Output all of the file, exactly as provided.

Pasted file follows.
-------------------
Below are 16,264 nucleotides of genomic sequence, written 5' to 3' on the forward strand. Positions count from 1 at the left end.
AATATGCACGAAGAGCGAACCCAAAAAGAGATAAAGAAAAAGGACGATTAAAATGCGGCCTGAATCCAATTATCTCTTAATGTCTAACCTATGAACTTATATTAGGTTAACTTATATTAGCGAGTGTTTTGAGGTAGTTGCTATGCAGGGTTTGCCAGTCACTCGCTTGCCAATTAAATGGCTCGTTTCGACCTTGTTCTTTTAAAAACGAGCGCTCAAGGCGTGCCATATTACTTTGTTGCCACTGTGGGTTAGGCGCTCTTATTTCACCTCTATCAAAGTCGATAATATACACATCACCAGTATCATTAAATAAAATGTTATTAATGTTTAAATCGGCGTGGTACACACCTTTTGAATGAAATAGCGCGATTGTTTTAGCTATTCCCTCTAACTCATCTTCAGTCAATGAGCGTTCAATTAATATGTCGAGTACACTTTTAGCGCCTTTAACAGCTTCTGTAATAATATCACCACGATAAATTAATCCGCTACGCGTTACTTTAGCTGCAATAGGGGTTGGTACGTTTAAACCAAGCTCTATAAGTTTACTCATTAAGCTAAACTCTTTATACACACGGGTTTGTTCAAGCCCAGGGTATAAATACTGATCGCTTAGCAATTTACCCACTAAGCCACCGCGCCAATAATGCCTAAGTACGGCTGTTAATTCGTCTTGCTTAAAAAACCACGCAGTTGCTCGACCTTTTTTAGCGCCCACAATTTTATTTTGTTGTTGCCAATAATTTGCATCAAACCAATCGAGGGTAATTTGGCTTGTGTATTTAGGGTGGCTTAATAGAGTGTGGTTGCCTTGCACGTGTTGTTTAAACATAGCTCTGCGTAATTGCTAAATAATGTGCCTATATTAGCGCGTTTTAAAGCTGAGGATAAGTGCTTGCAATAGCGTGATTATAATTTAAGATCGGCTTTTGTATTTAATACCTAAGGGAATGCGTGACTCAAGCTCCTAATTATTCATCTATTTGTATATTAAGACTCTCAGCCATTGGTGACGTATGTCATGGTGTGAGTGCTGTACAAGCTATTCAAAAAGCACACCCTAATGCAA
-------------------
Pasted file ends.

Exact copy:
Below are 16,264 nucleotides of genomic sequence, written 5' to 3' on the forward strand. Positions count from 1 at the left end.
AATATGCACGAAGAGCGAACCCAAAAAGAGATAAAGAAAAAGGACGATTAAAATGCGGCCTGAATCCAATTATCTCTTAATGTCTAACCTATGAACTTATATTAGGTTAACTTATATTAGCGAGTGTTTTGAGGTAGTTGCTATGCAGGGTTTGCCAGTCACTCGCTTGCCAATTAAATGGCTCGTTTCGACCTTGTTCTTTTAAAAACGAGCGCTCAAGGCGTGCCATATTACTTTGTTGCCACTGTGGGTTAGGCGCTCTTATTTCACCTCTATCAAAGTCGATAATATACACATCACCAGTATCATTAAATAAAATGTTATTAATGTTTAAATCGGCGTGGTACACACCTTTTGAATGAAATAGCGCGATTGTTTTAGCTATTCCCTCTAACTCATCTTCAGTCAATGAGCGTTCAATTAATATGTCGAGTACACTTTTAGCGCCTTTAACAGCTTCTGTAATAATATCACCACGATAAATTAATCCGCTACGCGTTACTTTAGCTGCAATAGGGGTTGGTACGTTTAAACCAAGCTCTATAAGTTTACTCATTAAGCTAAACTCTTTATACACACGGGTTTGTTCAAGCCCAGGGTATAAATACTGATCGCTTAGCAATTTACCCACTAAGCCACCGCGCCAATAATGCCTAAGTACGGCTGTTAATTCGTCTTGCTTAAAAAACCACGCAGTTGCTCGACCTTTTTTAGCGCCCACAATTTTATTTTGTTGTTGCCAATAATTTGCATCAAACCAATCGAGGGTAATTTGGCTTGTGTATTTAGGGTGGCTTAATAGAGTGTGGTTGCCTTGCACGTGTTGTTTAAACATAGCTCTGCGTAATTGCTAAATAATGTGCCTATATTAGCGCGTTTTAAAGCTGAGGATAAGTGCTTGCAATAGCGTGATTATAATTTAAGATCGGCTTTTGTATTTAATACCTAAGGGAATGCGTGACTCAAGCTCCTAATTATTCATCTATTTGTATATTAAGACTCTCAGCCATTGGTGACGTATGTCATGGTGTGAGTGCTGTACAAGCTATTCAAAAAGCACACCCTAATGCAA